I've assisted in many many declawing surgeries and the more I see it the more I wish people knew what exsactly happens to their cat when they drop him off to be declawed.
I would rather see a cat be declawed rather than be dumped off at a shelter(where he could be euthanized) because he was clawing the furniture but at the same time most people do not look into the alternatives. I think if they took the time to train the cat to using a few different scratching pads most declaws would be avoided. There's also a product called soft paws that is sold at pet shops and it's basically plasic caps that are glued onto the cat's nails. I've never used it on my cats but a few people I know like them.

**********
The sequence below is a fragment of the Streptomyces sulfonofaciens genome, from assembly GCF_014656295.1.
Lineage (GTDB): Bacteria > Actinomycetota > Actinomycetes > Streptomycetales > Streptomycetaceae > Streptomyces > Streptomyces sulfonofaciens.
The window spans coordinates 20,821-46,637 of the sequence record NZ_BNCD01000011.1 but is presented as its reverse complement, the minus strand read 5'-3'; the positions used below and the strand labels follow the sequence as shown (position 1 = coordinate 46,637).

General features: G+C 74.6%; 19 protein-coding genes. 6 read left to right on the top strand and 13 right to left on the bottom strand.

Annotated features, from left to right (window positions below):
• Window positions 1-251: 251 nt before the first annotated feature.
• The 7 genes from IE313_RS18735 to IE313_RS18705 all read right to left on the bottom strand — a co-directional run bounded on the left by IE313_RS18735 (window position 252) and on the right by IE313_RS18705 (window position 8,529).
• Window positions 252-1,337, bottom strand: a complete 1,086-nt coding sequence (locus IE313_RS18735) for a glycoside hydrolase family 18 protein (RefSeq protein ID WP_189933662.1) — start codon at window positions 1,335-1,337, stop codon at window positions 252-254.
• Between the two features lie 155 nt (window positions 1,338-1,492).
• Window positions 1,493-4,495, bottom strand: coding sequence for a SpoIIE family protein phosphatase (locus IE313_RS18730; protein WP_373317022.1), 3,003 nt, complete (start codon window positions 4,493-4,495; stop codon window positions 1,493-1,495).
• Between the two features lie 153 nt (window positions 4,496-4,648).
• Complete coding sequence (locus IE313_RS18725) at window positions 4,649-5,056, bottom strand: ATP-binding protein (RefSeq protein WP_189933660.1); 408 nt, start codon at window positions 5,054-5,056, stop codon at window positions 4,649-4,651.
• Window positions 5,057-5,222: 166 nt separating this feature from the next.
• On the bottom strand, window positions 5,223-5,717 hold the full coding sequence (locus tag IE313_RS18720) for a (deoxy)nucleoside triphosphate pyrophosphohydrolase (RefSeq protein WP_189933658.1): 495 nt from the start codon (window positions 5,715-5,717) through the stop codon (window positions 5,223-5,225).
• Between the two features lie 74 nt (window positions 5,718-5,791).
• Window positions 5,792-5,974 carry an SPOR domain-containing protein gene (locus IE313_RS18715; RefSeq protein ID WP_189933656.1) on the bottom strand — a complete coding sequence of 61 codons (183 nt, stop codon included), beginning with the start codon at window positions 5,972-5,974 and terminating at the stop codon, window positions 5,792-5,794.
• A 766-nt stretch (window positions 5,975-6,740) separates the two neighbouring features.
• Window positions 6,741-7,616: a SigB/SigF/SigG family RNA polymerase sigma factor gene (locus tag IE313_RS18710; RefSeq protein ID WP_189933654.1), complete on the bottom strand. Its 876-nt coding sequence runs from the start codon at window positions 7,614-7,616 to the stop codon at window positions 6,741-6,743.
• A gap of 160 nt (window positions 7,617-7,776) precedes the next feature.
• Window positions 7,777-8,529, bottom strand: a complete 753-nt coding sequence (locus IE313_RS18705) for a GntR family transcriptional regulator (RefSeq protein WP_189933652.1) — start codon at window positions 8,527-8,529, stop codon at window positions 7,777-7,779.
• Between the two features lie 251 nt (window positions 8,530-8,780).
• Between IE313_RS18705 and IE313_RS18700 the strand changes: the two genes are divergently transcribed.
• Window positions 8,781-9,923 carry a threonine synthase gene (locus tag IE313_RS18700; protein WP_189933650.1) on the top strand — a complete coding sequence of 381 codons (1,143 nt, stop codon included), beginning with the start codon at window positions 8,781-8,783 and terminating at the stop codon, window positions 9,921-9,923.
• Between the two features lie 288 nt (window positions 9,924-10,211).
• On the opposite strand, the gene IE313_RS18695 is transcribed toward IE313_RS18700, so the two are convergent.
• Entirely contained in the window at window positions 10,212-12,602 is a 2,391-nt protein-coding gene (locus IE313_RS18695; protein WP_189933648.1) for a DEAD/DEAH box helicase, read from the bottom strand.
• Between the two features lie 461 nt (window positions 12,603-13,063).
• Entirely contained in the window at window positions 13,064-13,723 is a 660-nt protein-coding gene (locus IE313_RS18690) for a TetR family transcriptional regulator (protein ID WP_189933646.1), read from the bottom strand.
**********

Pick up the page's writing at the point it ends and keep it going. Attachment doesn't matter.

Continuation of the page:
I have 4 indoor only cats and I regularly trim their nails and have a couple scratch pads around for them. Yes I will catch one of them occationally scratching the sofa but it's not often.
The cats who go through this surgery are in ALOT of pain once they wake up from anesthesia and often times are aggressive(when they wake up). Generally no pain medication is given after the fact but just recently the clinic I work at will give an injection of Torb the day after. There is no other way to describe how their paws look after this surgery other than RAW.
There's also a link a couple of the members have posted that shows pictures of a cat being declawed. I don't have the link but I'm sure it will pop up.
If you decide to adopt a kitten and you run into scratching problems please excercise all the other options because it's not a "simple" procedure. If possible have you considered adopting an adult cat from a shelter who has already been declawed? You would be giving a cat a good home and not subjecting another to being declawed.
Here's a link on the subject. Cats without claws